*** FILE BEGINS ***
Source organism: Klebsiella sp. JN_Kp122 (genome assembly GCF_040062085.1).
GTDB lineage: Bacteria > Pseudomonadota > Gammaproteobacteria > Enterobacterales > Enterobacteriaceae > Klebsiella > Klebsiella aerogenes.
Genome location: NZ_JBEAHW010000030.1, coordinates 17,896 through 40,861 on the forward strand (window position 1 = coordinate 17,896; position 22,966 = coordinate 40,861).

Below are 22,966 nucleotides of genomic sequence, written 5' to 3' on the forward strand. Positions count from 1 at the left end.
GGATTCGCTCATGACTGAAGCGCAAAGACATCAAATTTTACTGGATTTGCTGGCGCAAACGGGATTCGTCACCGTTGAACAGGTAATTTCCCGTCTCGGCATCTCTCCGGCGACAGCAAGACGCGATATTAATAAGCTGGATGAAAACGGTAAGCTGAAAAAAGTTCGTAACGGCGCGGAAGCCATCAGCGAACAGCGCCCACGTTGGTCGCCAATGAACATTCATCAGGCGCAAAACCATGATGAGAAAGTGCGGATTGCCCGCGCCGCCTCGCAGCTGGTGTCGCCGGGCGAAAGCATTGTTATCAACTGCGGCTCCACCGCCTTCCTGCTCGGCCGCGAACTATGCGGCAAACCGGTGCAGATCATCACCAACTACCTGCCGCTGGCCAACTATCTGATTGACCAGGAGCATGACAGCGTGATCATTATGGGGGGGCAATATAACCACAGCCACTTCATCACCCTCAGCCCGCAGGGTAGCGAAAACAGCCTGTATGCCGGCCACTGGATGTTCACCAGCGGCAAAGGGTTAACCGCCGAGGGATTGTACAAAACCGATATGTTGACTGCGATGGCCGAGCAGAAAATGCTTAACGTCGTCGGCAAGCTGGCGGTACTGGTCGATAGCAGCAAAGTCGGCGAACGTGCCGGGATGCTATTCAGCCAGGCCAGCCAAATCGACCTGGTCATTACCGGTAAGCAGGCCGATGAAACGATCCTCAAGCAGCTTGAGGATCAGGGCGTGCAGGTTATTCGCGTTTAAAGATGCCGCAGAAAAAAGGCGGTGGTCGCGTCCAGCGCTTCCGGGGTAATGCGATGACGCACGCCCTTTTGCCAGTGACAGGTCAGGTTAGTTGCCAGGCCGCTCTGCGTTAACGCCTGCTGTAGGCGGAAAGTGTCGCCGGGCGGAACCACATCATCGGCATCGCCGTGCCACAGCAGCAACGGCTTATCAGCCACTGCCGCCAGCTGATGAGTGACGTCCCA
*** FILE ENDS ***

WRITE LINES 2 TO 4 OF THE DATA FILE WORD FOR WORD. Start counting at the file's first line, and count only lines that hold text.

GTDB lineage: Bacteria > Pseudomonadota > Gammaproteobacteria > Enterobacterales > Enterobacteriaceae > Klebsiella > Klebsiella aerogenes.
Genome location: NZ_JBEAHW010000030.1, coordinates 17,896 through 40,861 on the forward strand (window position 1 = coordinate 17,896; position 22,966 = coordinate 40,861).

Below are 22,966 nucleotides of genomic sequence, written 5' to 3' on the forward strand. Positions count from 1 at the left end.